The birds return

As we wrote in a previous blog post, Palestinian poet Mahmoud Darwish (1941 – 2008) – like all Palestinians, and those living in the Gaza Strip in particular – knew all about the personal and collective suffering that comes with not having full control over one’s own freedom of movement, with losing one’s (home)land and with being besieged, controlled and coerced day in, day out.

During the Covid-19 lockdown in spring 2020, the UNESCO Chair for Refugee Integration through Languages and the Arts (UNECO-RILA) based at the University of Glasgow – of which the Online Palestinian Arabic Course (OPAC) was part – organised an online version of their annual Spring School. Following that, a virtual Refugee Cycle took the place of the Refugee Cycle UNESCO-RILA organises every year. Despite having moved on to other projects, some of the OPAC team members have found the time to come together to make a short Arabic Language taster video, so that it could be used both for the virtual Spring School and the virtual Refugee Cycle. We based the short lesson on the idea of birds that Darwish talked about in his poem “The Earth is Closing on Us“.

The birds in our video speak to everyone’s need and wish to escape any cages by which they may be trapped, including our Palestinian friends and partners in the Gaza Strip, who have been virtually imprisoned by a blockade for well over a decade. We offer this short taster to all you now, so you can learn a few words of Palestinian Arabic and play around with the wings that knowing a new language has the potential to give you.

A Palestinian Arabic language taster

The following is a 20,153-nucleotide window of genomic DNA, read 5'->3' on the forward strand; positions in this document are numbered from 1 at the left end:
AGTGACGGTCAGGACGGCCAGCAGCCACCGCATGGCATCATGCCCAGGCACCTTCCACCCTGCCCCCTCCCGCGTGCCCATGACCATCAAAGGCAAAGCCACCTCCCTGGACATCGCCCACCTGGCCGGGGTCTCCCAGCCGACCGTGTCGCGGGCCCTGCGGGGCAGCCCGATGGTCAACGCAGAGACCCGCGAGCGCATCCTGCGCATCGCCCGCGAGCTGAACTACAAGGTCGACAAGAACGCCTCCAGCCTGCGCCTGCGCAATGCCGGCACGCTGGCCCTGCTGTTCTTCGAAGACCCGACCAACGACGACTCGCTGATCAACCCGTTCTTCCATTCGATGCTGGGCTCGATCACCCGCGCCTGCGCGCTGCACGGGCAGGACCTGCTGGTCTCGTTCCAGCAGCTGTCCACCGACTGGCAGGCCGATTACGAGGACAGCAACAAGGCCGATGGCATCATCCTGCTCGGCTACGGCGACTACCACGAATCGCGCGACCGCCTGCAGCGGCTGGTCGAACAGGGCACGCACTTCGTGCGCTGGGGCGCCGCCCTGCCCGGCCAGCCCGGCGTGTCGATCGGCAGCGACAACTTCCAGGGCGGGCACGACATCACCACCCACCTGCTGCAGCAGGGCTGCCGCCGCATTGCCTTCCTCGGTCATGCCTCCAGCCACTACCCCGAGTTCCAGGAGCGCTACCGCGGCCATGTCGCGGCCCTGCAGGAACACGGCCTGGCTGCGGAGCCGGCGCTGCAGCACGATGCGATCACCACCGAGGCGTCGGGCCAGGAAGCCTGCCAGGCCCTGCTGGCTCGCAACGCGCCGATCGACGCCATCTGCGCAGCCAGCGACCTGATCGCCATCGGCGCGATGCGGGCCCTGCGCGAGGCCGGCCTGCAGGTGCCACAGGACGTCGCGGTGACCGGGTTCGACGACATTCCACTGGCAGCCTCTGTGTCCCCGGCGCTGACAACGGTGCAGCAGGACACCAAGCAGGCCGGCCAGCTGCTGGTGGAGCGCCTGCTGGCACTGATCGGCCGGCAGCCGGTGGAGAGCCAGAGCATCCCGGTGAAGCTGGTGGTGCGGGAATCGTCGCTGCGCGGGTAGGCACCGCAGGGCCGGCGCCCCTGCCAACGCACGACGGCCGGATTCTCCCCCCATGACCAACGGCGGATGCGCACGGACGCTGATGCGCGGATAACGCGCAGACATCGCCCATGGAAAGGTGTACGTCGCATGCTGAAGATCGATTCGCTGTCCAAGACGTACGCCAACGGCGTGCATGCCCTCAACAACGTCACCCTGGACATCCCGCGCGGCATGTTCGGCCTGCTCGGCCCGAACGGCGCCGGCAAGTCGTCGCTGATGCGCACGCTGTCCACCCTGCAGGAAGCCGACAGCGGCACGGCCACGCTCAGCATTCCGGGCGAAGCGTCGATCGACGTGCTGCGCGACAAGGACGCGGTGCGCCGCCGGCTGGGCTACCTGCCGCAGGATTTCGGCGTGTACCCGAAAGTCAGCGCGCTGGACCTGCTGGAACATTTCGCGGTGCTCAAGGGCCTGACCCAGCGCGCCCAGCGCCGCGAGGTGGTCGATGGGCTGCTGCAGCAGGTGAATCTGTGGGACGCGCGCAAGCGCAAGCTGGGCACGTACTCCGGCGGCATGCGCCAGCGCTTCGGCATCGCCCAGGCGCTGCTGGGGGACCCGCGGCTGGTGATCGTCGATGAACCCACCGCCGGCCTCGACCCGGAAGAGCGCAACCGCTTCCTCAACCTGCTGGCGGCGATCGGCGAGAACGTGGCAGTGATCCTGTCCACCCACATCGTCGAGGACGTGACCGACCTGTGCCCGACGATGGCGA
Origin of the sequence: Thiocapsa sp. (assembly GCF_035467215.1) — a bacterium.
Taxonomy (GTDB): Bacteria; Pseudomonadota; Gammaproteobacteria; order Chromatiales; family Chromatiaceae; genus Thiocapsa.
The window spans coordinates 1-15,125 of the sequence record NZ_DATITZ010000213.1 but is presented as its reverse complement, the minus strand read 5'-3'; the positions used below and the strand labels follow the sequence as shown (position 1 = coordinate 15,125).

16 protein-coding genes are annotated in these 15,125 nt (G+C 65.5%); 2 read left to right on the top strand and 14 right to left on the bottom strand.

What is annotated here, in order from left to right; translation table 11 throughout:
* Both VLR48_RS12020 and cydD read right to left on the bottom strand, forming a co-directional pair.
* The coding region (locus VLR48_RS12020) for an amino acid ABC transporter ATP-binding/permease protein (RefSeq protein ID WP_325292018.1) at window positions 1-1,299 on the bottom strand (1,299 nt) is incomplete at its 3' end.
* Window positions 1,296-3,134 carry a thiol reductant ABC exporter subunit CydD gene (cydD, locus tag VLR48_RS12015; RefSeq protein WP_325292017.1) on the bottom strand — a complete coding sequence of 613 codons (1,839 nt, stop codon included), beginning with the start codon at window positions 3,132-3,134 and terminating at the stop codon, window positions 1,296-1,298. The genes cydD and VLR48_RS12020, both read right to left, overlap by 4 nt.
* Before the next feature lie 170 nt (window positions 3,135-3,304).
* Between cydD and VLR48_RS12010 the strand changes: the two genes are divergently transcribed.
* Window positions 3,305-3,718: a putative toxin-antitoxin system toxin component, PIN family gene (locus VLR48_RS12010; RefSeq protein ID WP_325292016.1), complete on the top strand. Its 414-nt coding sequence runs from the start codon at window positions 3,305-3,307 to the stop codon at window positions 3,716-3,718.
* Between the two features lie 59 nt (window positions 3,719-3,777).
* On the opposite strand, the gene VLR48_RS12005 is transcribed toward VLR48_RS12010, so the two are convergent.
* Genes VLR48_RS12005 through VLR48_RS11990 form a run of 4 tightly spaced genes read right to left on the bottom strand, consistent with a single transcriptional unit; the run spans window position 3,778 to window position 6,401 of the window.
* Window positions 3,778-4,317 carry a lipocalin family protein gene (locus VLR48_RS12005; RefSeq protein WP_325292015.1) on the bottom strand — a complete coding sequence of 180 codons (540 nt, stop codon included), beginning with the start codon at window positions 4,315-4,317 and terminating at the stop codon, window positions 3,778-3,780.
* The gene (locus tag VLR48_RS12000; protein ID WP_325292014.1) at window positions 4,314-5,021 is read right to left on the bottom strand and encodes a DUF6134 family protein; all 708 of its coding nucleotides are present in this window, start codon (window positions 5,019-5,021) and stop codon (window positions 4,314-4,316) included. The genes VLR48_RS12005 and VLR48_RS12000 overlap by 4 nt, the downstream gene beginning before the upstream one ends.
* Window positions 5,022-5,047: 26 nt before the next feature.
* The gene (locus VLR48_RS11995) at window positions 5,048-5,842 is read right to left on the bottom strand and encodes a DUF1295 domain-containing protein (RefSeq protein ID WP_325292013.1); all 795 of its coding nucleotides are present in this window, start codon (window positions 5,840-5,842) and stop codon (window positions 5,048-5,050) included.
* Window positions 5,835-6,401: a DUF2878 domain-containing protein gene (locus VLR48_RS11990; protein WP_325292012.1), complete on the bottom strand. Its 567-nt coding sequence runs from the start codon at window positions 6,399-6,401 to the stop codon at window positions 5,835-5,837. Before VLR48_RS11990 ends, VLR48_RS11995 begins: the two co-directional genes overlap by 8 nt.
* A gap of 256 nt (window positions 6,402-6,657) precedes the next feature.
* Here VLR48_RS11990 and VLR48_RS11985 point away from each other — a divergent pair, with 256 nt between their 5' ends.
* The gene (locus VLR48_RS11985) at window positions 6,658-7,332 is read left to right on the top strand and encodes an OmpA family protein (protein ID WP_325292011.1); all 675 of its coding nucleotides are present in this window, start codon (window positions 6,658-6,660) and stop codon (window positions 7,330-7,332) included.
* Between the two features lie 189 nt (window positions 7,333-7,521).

Our friends and colleagues in Gaza can help you learn more, if you liked our taster: just click here!

A mini Palestinian Arabic lesson

Scroll down for a short lesson by Nihaya!

But first…

We need volunteer learners for the Arabic teachers that are training right now. If you are interesting in joining us and have a small taster, do get in touch by writing to Hala (see below):

And now, here’s Nihaya’s Palestinian Arabic taster:

We have used a few words of Arabic in our posts before. You’ll have come across Marhaba (Hello) or Ma’salama (Bye). These are words that are very common in Modern Standard Arabic and that people also use in Gaza all the time.

However, we now want to teach you some common expressions that you may hear when you talk to someone speaking Palestinian Arabic. Some of these colloquial expressions are used in other Arab countries, but they are not considered Standard Arabic. They are words from the variety of Arabic that is spoken in Palestine and in Gaza.

Yalla (يلا) means ‘hurry up , come on, lets go’

Ba’rafesh (بعرفش) means ‘I don’t know’

Mesh moshkela: (مش مشكلة) means ‘No problem’

Jad!  (!جد) means ‘ Really!’

Lahza (لحظة) means ‘one second’. This word is often used to ask someone to wait for you. If you hear this you know that, despite its literal meaning, you will wait for more than ‘lahza’ 😊

Teglagesh (تقلقش) / teglageesh (تقلقيش)  means ‘Don’t worry’ (when talking to a male/female). But beware: do not be too optimistic! Most of the time this means that what you have agreed on won’t actually happen! 😉